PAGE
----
An application to the European Court of Human Rights for review of the Supreme Court ruling in R. (on the application of Z) v Hackney LBC has been declared inadmissible.

The case concerned a single mother of four children (two of whom have autism) who was on the waiting list for social housing in Hackney. She applied for housing via Agudas Israel Housing Association, an Orthodox Jewish charity (the ‘Charity'). The Charity, in agreement with the London Borough of Hackney, allocated its available accommodation on the basis of certain criteria, one of which was that potential tenants were members of the Orthodox Jewish Community. This is on the grounds that the Orthodox Jewish Community suffers disadvantages when being allocated social housing (including discrimination on the basis of large families and levels of poverty). The woman's lawyer argued that she had been discriminated against as a result of this policy.

The Supreme Court in R. (on the application of Z) v Hackney LBC held that the arrangement between Hackney Borough and the Charity was objectively and reasonably justified “in light of the unmet need for social housing for the OJC [Orthodox Jewish Community]”.

The woman therefore applied to the European Court of Human Rights (LF v UK (19839/21)) under Article 14 (prohibition of discrimination) and Article 8 (right to respect for private and family life).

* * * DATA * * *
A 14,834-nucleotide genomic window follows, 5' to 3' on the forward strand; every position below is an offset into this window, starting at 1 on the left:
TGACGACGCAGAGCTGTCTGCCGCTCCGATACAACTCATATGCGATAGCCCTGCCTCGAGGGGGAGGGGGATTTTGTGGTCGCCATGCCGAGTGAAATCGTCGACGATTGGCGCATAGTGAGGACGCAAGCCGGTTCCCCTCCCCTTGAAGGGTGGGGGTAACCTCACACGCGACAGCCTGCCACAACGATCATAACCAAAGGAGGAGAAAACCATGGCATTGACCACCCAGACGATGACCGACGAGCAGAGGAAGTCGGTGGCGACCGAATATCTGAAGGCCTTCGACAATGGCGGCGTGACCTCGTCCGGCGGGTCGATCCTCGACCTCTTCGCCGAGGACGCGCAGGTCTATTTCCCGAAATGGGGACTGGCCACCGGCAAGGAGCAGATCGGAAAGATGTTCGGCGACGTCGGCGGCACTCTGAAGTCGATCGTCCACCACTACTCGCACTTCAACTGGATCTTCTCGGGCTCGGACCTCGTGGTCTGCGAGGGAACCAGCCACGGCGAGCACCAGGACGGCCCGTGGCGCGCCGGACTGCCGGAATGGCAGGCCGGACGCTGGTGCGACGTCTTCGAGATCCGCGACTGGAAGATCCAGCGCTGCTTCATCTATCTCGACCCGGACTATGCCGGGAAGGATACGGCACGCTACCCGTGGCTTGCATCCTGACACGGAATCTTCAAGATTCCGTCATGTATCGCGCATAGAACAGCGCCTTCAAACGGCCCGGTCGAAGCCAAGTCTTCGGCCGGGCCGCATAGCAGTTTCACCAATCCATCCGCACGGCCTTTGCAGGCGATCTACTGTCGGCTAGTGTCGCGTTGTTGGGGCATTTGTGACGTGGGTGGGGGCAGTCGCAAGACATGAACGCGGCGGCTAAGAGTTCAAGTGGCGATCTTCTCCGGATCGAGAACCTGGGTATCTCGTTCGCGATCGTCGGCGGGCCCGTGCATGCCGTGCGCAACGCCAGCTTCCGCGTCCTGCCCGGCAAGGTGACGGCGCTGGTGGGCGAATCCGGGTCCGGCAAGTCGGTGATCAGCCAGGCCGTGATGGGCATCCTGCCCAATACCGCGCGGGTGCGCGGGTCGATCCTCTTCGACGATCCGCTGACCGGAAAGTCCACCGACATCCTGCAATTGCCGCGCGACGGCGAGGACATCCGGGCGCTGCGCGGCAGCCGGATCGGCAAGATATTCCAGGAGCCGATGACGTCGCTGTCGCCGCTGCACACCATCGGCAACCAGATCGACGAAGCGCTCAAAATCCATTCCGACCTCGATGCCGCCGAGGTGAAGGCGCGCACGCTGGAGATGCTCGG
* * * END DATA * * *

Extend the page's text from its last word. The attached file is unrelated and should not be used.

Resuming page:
The European Court of Human Rights did not consider that this case fell within the remit of Article 8, as is does not entitle someone to be provided with a home, but could consider that Article 8 was engaged in relation to Article 14 in the event that the difference in treatment was not in pursuit of a legitimate aim.

Article 14 allows for Member States treating groups differently in order to correct “factual inequalities” between groups and such difference in treatment will only constitute discrimination under Article 14 where there is no objective and reasonable justification for the difference. The Court upheld the previous judgements and found that the policy of allocation by the Charity (and its agreement with the London Borough of Hackney) was proportionate and justified, noting in particular the Divisional Court's observation that the Charity's properties in Hackney accounted for only 1% of the social housing lettings in the borough, yet members of the Orthodox Jewish Community accounted for over 80% of Hackney's waiting list for accommodation with six or more bedrooms and 50% of the waiting list for properties with five or more bedrooms.

The application was therefore rejected as being “manifestly ill-founded”.

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